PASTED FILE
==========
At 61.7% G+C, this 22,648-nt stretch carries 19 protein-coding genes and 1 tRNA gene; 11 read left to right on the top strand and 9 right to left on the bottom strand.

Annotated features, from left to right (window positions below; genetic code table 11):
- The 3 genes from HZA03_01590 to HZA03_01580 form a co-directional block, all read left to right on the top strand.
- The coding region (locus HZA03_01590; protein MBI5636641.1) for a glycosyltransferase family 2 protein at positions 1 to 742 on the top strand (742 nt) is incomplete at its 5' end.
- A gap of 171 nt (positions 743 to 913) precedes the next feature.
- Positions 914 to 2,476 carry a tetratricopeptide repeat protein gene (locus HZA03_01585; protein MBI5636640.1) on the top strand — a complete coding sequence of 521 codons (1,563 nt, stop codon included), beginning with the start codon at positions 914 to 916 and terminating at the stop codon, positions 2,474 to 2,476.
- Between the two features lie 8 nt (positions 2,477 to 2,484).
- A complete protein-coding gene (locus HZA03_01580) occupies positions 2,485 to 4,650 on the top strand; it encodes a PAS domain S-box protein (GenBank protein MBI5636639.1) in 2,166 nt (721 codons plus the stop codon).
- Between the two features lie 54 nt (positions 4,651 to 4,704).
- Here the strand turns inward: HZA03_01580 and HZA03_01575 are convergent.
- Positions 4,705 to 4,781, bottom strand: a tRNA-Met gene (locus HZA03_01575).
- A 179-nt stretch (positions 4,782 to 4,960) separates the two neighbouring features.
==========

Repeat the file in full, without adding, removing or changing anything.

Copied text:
At 61.7% G+C, this 22,648-nt stretch carries 19 protein-coding genes and 1 tRNA gene; 11 read left to right on the top strand and 9 right to left on the bottom strand.

Annotated features, from left to right (window positions below; genetic code table 11):
- The 3 genes from HZA03_01590 to HZA03_01580 form a co-directional block, all read left to right on the top strand.
- The coding region (locus HZA03_01590; protein MBI5636641.1) for a glycosyltransferase family 2 protein at positions 1 to 742 on the top strand (742 nt) is incomplete at its 5' end.
- A gap of 171 nt (positions 743 to 913) precedes the next feature.
- Positions 914 to 2,476 carry a tetratricopeptide repeat protein gene (locus HZA03_01585; protein MBI5636640.1) on the top strand — a complete coding sequence of 521 codons (1,563 nt, stop codon included), beginning with the start codon at positions 914 to 916 and terminating at the stop codon, positions 2,474 to 2,476.
- Between the two features lie 8 nt (positions 2,477 to 2,484).
- A complete protein-coding gene (locus HZA03_01580) occupies positions 2,485 to 4,650 on the top strand; it encodes a PAS domain S-box protein (GenBank protein MBI5636639.1) in 2,166 nt (721 codons plus the stop codon).
- Between the two features lie 54 nt (positions 4,651 to 4,704).
- Here the strand turns inward: HZA03_01580 and HZA03_01575 are convergent.
- Positions 4,705 to 4,781, bottom strand: a tRNA-Met gene (locus HZA03_01575).
- A 179-nt stretch (positions 4,782 to 4,960) separates the two neighbouring features.